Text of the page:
Baker McKenzie has shut its London office as a precaution after a member of staff was taken ill with suspected coronavirus.
First reported in RollonFriday, the firm shut its 100 New Bridge Street office on Thursday afternoon, with the 1,000-strong workforce, including 119 partners, sent home.
It is understood that a Bakers employee returning from northern Italy had been taken ill and is undergoing tests for the virus, also known as COVID-19.
Members of staff will be notified on Sunday whether it is safe to return to work on Monday morning.
A spokesperson for Baker McKenzie said: ‘Our priority is the health and wellbeing of our people and our clients and we have asked our London office employees to work from home for the time being while we are taking precautionary measures in response to a potential case of the COVID-19. We have a well-established agile working programme – including technology and IT systems for home working – which allows us to take these precautionary measures without impacting our client service delivery. We continue to closely monitor the situation and are following the advice and guidance issued by the Government and Public Health England.’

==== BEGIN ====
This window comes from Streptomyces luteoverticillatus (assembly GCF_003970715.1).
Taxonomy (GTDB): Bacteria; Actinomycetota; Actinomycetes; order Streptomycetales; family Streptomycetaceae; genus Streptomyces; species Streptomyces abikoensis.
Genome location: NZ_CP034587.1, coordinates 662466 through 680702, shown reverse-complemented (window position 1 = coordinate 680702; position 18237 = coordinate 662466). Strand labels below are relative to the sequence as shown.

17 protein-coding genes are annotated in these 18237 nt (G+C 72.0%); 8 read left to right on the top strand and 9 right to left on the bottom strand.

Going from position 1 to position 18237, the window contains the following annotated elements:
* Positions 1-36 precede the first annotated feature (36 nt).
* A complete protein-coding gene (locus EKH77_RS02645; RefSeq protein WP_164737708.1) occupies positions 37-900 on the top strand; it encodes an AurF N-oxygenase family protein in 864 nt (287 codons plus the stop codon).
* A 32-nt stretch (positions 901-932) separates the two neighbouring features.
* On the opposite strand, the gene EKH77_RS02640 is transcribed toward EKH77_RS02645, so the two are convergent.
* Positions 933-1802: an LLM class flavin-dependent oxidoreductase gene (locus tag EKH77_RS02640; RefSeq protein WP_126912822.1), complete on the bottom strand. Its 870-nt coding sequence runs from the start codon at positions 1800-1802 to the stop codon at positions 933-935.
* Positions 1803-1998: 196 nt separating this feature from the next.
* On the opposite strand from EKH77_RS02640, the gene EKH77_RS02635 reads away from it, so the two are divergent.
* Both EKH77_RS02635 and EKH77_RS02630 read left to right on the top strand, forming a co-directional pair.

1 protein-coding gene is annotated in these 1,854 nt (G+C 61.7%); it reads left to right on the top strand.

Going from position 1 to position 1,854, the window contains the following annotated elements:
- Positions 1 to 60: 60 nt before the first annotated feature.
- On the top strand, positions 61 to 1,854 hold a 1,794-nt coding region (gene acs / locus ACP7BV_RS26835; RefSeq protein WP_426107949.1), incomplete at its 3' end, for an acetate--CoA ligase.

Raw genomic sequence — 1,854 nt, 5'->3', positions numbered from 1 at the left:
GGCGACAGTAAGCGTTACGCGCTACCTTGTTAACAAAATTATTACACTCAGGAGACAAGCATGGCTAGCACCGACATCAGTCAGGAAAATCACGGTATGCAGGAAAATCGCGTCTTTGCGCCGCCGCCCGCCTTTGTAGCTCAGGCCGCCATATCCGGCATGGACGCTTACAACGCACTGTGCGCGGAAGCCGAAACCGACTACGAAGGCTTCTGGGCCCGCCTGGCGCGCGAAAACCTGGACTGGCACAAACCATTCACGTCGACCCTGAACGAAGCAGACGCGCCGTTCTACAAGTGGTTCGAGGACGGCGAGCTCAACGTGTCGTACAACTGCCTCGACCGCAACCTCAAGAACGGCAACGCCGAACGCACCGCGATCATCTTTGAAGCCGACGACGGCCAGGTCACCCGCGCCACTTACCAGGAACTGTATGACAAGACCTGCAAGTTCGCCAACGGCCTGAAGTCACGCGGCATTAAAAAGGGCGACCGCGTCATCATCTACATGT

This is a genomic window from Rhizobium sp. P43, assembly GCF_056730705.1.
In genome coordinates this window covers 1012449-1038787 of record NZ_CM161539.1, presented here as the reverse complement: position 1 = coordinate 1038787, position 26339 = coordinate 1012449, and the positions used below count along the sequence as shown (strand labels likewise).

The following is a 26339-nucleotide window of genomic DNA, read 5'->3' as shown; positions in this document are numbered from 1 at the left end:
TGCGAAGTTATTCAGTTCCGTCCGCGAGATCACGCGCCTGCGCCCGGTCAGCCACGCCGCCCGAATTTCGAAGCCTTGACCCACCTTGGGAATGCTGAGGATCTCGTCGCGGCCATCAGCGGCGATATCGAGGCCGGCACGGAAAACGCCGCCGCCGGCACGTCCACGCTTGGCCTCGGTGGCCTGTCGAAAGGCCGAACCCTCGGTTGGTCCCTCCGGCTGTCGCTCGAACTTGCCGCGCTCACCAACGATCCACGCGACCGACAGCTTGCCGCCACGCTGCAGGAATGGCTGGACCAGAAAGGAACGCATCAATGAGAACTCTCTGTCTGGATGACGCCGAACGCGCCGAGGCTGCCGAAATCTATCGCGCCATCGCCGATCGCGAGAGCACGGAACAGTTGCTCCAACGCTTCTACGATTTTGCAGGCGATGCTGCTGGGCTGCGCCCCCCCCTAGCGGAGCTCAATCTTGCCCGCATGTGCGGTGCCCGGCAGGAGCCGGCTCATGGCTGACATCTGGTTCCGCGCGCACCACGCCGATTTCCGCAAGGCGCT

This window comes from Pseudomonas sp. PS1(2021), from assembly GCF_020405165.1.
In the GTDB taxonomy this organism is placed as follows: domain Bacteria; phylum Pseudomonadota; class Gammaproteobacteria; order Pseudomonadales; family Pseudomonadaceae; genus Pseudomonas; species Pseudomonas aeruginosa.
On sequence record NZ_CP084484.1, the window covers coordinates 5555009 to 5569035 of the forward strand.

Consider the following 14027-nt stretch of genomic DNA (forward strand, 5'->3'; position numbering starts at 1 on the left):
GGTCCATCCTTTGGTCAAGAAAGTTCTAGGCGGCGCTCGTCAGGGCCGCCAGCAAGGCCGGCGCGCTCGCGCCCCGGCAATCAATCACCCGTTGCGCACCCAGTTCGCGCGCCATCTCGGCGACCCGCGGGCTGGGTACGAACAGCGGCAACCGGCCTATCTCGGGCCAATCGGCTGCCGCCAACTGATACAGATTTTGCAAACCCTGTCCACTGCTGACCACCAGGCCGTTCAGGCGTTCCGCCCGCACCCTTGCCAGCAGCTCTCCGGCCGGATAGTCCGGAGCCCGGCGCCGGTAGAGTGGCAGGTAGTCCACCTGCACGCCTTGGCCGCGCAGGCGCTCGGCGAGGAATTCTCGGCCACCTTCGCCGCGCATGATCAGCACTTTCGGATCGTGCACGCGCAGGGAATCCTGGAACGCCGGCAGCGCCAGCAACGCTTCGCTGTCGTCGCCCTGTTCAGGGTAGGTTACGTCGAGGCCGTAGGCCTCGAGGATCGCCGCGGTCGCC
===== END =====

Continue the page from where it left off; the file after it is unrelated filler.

Italy now has more than 500 cases of the virus, of which 17 have proved fatal.
Fears around the impact of coronavirus on businesses have been mounting in recent weeks, with many concerned it could have financial crisis-level effect on the global economy.
Shearman & Sterling is among the firms to have implemented measures to mitigate the threat of the virus, imposing a travel ban for China and Hong Kong, limiting non-essential travel to contaminated jurisdictions, as well as putting in place remote working measures.
Law firm offices in Milan are on shut down after the outbreak, while Dentons temporarily closed its office in Wuhan, where the virus originated.
Meanwhile in the UK, three more cases of the disease have today (28 February) been confirmed, bringing the total to 19.
Outside law, Oil giant Chevron this week sent its 300 staff home from Canary Wharf as a precaution, along with Crossrail, which shares the same building. The real estate company that manages Canary Wharf suggested the firms reacted with an abundance of caution.